Daily Telegraph, Wednesday 4 March 2020
Victims of violent crime and sex offences often feel left neglected by the criminal justice system. Some women have discovered by chance that their attacker is going to be released from prison, leaving them fearful and unsure how to protect themselves. So the news that victims are to get
more rights in future, including a legal right to be told about perpetrators’ release dates, is being welcomed by campaigners – but it leaves too many questions unanswered.
What is a woman to do when she’s told that the man who raped her will be free in a matter of weeks? Two years ago, that was the dilemma that faced victims of the black cab rapist, John Worboys, when they found out he’d been cleared for release by the parole board. The women hadn’t been consulted, even though Worboys recorded his victims’ addresses in a notebook and knew where they lived.
The then Justice Secretary, David Gauke, refused to seek a judicial review of the decision and two of Worboys’ victims crowdfunded a legal challenge. They won at the High Court, which sent the case back to the parole board. Worboys has since been tried and convicted on a new set of charges, but the case highlighted the failure of the criminal justice system to consult victims of serious sexual violence.
Now another Justice Secretary, Robert Buckland, has announced a new victims’ code which will set out 12 rights and be included in a bill planned for later this year. As well as an automatic right to be informed about release dates, victims will be able to challenge parole board decisions, request restrictions following release and ask that perpetrators be barred from contact.
The aim to put victims at the centre of the parole system is laudable. ‘Falling victim to crime can be a distressing and life-changing experience, so it is vital people get the support they need,’ says Buckland. He’s absolutely right – but what support will there be, in reality, for a woman who’s been raped by a prolific serial offender?
Women who’ve seen stalkers and domestic abusers repeatedly breach restraining orders know how little protection they offer. And police and probation officers don’t have the resources to track the day-to-day movements of dangerous offenders who’ve been released from custody.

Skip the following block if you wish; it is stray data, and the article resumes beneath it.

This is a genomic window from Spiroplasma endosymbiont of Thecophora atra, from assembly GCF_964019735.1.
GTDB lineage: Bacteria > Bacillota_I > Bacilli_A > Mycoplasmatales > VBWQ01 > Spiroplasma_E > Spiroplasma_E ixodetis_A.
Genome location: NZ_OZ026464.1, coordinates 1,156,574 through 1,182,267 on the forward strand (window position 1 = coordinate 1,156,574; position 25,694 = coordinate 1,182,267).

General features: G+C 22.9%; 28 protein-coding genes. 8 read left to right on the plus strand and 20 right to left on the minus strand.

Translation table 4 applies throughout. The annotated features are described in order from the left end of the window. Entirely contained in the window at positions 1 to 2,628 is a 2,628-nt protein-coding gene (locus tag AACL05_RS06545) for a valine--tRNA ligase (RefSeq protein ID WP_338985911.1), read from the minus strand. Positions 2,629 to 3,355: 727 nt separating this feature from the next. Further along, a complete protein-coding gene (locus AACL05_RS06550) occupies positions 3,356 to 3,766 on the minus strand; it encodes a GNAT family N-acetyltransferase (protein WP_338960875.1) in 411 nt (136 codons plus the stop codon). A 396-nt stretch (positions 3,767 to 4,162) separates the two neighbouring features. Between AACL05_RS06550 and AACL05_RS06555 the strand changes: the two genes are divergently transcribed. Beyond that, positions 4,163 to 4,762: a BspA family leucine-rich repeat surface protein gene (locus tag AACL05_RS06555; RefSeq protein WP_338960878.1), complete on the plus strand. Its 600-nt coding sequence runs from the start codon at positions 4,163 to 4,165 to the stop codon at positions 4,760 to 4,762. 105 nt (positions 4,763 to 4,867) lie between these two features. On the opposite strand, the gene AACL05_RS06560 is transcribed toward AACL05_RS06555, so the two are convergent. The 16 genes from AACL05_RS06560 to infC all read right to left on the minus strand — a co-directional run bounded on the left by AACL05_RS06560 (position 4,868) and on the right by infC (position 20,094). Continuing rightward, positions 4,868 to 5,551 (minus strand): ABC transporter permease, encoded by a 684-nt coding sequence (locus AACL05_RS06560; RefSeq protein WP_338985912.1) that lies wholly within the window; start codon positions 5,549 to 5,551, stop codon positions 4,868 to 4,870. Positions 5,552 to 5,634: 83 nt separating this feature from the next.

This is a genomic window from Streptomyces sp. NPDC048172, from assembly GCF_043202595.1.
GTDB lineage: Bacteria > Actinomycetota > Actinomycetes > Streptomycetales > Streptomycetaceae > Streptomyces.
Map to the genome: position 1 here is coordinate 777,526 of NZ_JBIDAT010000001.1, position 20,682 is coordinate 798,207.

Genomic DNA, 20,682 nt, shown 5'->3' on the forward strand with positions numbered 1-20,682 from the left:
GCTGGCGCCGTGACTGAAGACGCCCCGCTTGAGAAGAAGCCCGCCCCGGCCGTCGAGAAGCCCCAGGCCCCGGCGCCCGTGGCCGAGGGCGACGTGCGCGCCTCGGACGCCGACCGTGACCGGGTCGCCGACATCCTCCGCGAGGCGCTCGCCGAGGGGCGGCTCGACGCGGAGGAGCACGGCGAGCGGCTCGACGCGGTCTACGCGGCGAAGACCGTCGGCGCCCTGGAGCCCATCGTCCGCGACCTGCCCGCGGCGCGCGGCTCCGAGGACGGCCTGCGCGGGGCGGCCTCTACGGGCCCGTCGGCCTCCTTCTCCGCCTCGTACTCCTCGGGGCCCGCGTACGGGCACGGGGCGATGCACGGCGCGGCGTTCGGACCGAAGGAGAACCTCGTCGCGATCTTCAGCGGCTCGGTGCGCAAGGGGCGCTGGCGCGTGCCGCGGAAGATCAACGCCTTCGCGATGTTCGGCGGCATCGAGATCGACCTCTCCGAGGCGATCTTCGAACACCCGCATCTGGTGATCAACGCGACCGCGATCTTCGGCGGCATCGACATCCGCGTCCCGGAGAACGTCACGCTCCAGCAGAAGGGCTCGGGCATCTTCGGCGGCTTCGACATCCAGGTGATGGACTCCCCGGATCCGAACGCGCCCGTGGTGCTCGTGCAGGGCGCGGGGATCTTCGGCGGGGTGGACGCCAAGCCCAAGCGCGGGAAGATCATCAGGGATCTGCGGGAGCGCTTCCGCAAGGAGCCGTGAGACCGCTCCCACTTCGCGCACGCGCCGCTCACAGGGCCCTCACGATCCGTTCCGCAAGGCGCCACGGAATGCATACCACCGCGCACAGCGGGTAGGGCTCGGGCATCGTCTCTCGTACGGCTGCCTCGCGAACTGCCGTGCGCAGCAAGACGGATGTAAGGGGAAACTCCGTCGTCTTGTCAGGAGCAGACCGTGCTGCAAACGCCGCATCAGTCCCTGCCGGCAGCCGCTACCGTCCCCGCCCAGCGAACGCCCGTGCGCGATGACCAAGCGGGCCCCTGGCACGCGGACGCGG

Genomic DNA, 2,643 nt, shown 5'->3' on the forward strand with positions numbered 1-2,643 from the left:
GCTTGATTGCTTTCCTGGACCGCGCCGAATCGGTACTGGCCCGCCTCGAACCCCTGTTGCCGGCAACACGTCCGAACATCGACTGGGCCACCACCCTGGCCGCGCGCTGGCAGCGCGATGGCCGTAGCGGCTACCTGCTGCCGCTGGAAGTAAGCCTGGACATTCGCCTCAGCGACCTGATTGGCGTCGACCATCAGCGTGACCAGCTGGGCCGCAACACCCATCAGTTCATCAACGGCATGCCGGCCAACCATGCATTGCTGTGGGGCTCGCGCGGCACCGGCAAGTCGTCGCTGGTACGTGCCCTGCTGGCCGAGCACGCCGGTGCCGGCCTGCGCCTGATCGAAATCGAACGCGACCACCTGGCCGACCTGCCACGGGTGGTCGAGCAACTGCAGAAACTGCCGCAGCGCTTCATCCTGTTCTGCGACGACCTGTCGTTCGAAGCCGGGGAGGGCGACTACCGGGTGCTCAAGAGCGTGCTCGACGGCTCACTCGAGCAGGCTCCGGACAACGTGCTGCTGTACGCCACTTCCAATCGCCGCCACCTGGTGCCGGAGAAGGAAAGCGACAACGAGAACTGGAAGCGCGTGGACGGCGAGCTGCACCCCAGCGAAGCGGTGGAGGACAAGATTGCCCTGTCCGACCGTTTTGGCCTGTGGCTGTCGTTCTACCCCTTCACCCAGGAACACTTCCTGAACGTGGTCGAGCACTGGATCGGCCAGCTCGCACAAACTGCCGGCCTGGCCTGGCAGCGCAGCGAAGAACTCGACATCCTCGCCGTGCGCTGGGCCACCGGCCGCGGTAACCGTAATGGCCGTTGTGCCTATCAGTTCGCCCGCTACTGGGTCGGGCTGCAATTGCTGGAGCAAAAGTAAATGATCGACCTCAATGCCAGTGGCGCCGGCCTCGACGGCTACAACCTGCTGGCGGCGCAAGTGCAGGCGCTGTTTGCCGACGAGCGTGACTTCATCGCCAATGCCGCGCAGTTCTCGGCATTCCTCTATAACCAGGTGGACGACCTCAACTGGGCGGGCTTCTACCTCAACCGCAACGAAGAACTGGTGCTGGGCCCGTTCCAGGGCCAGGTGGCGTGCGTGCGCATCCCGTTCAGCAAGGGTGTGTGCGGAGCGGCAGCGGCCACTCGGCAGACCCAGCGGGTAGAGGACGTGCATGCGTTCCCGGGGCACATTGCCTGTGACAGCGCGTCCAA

In April last year Joseph McCann, a burglar with a history of knife crime who had mistakenly been released from prison a few weeks earlier, carried out a string of sex attacks on eleven women and children. McCann had had ten meetings with probation officers following his release, the last one only three days before he went on his cocaine and alcohol-fuelled spree. He had also received a warning letter after he breached his licence conditions. Last December, he was given 33 life sentences with a minimum term of 30 years.
The question of how likely someone is to re-offend isn’t addressed in the announcement about a new victims’ code. But the government’s own figures show that the overall adult re-offending rate is 28 per cent, rising to 36.7 per cent of adults released from custody. These figures are alarming but not surprising, given how many convicted criminals are serial offenders. There are scarce resources for rehabilitation in our over-stretched prison service, and the main sex offender treatment programme was scrapped three years ago after a report found it actually led to more reoffending.
Victims who feel at risk from violent men will welcome the opportunity to challenge parole board decisions, but some of them will feel unable to do it without help from lawyers. Will legal aid be available for such cases of will they be forced, like Worboys’ victims, to launch a crowd-funding campaign? And while the right to be informed of an attacker’s release date is a step forward, there needs to be an urgent review of how to protect victims in the high-risk category. Inevitably, many will be rape survivors and victims of extreme domestic violence.
Only last month, the latest Femicide Census showed that over half of women killed by men in 2018 were killed by a current or ex-partner. Three of the men included in the report had previously killed another women, showing that some offenders who have been convicted and served sentences continue to pose a significant threat following their release.
Of course it’s right that the criminal justice system should take more account of victims, especially when an offender’s imminent release may have a huge impact on someone’s life. But there is a whole raft of other measures, such as installing panic buttons and safe rooms, that aren’t addressed by the latest announcement.
The truth is that many victims of crime continue to feel unsafe. Codes are all very well, but there are too many unanswered questions about whether these measures will protect women who rightly fear further serious violence.